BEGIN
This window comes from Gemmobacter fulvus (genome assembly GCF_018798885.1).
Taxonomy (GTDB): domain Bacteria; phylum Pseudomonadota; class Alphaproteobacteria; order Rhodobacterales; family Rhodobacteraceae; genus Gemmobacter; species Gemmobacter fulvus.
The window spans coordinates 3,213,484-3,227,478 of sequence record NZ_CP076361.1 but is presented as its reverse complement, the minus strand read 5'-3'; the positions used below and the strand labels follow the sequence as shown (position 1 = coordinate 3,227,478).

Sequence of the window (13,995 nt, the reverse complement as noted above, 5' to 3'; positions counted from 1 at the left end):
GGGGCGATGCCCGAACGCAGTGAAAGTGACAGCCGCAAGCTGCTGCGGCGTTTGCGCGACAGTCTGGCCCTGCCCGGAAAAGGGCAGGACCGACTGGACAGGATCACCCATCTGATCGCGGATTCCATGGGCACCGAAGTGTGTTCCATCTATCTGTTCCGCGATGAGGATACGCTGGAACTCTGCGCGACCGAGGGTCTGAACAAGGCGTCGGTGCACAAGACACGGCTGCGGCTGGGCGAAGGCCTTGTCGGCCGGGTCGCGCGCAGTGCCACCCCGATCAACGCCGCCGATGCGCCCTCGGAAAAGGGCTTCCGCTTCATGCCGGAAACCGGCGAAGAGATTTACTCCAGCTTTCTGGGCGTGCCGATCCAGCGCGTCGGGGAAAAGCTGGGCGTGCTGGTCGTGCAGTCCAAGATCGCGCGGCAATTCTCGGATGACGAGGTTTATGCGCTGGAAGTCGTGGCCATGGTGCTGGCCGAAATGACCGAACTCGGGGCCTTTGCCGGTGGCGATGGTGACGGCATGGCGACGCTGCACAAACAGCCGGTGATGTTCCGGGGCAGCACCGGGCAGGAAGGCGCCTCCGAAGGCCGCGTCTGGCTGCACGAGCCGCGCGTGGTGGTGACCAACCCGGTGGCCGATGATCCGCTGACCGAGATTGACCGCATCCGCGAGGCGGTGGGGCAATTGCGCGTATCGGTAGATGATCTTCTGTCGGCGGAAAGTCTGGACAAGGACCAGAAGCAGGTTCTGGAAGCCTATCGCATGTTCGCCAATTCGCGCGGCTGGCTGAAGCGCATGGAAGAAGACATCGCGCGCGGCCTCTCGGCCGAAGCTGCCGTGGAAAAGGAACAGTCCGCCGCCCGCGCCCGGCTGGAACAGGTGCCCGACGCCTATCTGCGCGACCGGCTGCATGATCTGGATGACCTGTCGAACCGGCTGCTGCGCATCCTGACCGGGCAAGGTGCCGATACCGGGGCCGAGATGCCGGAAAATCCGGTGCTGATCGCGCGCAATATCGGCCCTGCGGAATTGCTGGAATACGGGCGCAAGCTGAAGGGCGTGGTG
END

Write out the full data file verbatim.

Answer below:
This window comes from Gemmobacter fulvus (genome assembly GCF_018798885.1).
Taxonomy (GTDB): domain Bacteria; phylum Pseudomonadota; class Alphaproteobacteria; order Rhodobacterales; family Rhodobacteraceae; genus Gemmobacter; species Gemmobacter fulvus.
The window spans coordinates 3,213,484-3,227,478 of sequence record NZ_CP076361.1 but is presented as its reverse complement, the minus strand read 5'-3'; the positions used below and the strand labels follow the sequence as shown (position 1 = coordinate 3,227,478).

Sequence of the window (13,995 nt, the reverse complement as noted above, 5' to 3'; positions counted from 1 at the left end):
GGGGCGATGCCCGAACGCAGTGAAAGTGACAGCCGCAAGCTGCTGCGGCGTTTGCGCGACAGTCTGGCCCTGCCCGGAAAAGGGCAGGACCGACTGGACAGGATCACCCATCTGATCGCGGATTCCATGGGCACCGAAGTGTGTTCCATCTATCTGTTCCGCGATGAGGATACGCTGGAACTCTGCGCGACCGAGGGTCTGAACAAGGCGTCGGTGCACAAGACACGGCTGCGGCTGGGCGAAGGCCTTGTCGGCCGGGTCGCGCGCAGTGCCACCCCGATCAACGCCGCCGATGCGCCCTCGGAAAAGGGCTTCCGCTTCATGCCGGAAACCGGCGAAGAGATTTACTCCAGCTTTCTGGGCGTGCCGATCCAGCGCGTCGGGGAAAAGCTGGGCGTGCTGGTCGTGCAGTCCAAGATCGCGCGGCAATTCTCGGATGACGAGGTTTATGCGCTGGAAGTCGTGGCCATGGTGCTGGCCGAAATGACCGAACTCGGGGCCTTTGCCGGTGGCGATGGTGACGGCATGGCGACGCTGCACAAACAGCCGGTGATGTTCCGGGGCAGCACCGGGCAGGAAGGCGCCTCCGAAGGCCGCGTCTGGCTGCACGAGCCGCGCGTGGTGGTGACCAACCCGGTGGCCGATGATCCGCTGACCGAGATTGACCGCATCCGCGAGGCGGTGGGGCAATTGCGCGTATCGGTAGATGATCTTCTGTCGGCGGAAAGTCTGGACAAGGACCAGAAGCAGGTTCTGGAAGCCTATCGCATGTTCGCCAATTCGCGCGGCTGGCTGAAGCGCATGGAAGAAGACATCGCGCGCGGCCTCTCGGCCGAAGCTGCCGTGGAAAAGGAACAGTCCGCCGCCCGCGCCCGGCTGGAACAGGTGCCCGACGCCTATCTGCGCGACCGGCTGCATGATCTGGATGACCTGTCGAACCGGCTGCTGCGCATCCTGACCGGGCAAGGTGCCGATACCGGGGCCGAGATGCCGGAAAATCCGGTGCTGATCGCGCGCAATATCGGCCCTGCGGAATTGCTGGAATACGGGCGCAAGCTGAAGGGCGTGGTG